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I know I tend to take my time. I have this bad habit of almost completing things, and then halt my work just before I reach the finishing line. Sometimes I wonder why that is, and I think I have a fairly clear view right now.


It’s really none of your business.


That is. My creations are mine, and greedy as I am, they’re all mine, and so they belong to me. It’s not like I’m making the world a better place. All the negativity I have in me is poured into my music, so in a sense I’m doing you all a favor.


Anyways. My creations are dear to me, and close to my heart. And someone once told me I can be painfully honest, and I don’t think I’ve ever been more honest than I am in what I’m doing right now. Down to the point that it worries me a little bit what people might think. Not that I should care what people think, but I don’t like harming innocents, or myself, even though I’m pretty sure I’ve done my fair share of both.


The process of writing Ruin has taken much longer than expected. I keep writing new songs. And they tend to make older songs either seem pale, or in need of more work. It is all good though. It makes the whole that much better, but it can be a very taxing process for me. Mentally exhausting. It’s like exorcising demons, and that is never fun until you’re done with it. Considering I’ve been exorcising these very demons for a couple of years now though, I think I’m starting to feel like enough is enough.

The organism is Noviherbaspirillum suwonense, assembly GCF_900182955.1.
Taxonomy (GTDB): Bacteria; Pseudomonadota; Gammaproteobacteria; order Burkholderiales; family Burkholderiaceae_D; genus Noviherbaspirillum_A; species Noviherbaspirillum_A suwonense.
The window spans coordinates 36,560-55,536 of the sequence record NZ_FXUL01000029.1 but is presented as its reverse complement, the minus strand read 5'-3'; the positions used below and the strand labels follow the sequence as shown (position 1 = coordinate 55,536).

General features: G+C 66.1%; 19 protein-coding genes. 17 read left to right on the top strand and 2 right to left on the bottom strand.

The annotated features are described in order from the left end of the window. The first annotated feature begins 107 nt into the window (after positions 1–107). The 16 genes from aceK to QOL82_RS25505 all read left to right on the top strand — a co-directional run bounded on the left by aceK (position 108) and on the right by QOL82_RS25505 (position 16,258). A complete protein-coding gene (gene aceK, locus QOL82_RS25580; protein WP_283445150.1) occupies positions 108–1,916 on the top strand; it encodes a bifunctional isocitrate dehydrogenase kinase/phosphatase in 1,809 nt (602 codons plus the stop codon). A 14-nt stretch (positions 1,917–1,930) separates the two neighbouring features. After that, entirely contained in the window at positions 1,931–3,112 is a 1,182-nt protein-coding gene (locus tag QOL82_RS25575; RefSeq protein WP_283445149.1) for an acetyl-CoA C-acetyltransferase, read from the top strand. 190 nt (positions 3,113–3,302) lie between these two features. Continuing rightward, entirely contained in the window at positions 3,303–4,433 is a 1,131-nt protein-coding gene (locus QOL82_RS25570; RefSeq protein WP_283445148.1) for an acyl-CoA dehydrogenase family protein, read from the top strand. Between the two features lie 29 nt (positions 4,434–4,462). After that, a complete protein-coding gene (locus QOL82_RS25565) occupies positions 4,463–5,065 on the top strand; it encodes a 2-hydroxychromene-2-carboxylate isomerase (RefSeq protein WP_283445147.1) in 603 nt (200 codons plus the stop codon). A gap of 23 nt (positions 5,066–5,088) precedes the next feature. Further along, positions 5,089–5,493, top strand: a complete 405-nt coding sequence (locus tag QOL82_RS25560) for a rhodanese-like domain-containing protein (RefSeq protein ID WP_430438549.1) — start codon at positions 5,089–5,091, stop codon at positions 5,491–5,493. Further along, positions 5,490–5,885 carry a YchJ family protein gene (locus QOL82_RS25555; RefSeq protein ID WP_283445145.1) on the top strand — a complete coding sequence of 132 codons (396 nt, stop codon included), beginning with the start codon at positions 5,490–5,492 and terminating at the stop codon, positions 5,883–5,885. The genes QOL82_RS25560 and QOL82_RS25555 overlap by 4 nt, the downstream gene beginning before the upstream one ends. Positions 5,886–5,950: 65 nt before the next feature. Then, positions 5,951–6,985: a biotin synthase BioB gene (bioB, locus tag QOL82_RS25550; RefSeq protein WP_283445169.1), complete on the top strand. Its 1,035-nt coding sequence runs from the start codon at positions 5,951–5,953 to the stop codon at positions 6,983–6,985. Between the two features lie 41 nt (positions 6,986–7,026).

All I know for sure right now is that I hope autumn will be very colorful, windy and rainy. If those three requirements aren’t met, the release of Ruin might have to wait till hopefully the requirements are met next year.


I have a very clear vision of what I want to do, both visually and musically, and I can’t do this any other way.


It probably won’t be very pretty, but that is in a good, and necessary way.

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I had written many words for today.

I had told my story, and I had edited and reiterated it many times over. This is an important day. It deals with something that affects a lot of us. And I have wanted to share my own experiences.

Reading over it though. I can’t bring myself to publish it. It feels more like something I’ve written for myself as some form of violent therapy, than anything anyone should read. I can’t have people read the long, sad history of my own self injury in such a graphic way. I know what self injury is. I know what it does to you, and I know that reading about it can trigger you. To expose those who might do what I do to my story, is a risk I am not willing to take.

Instead I will settle with this:

I am Øystein Furevik, and 15 years ago I began physically harming myself purposely.

I am now 30 years old, and at times I still do.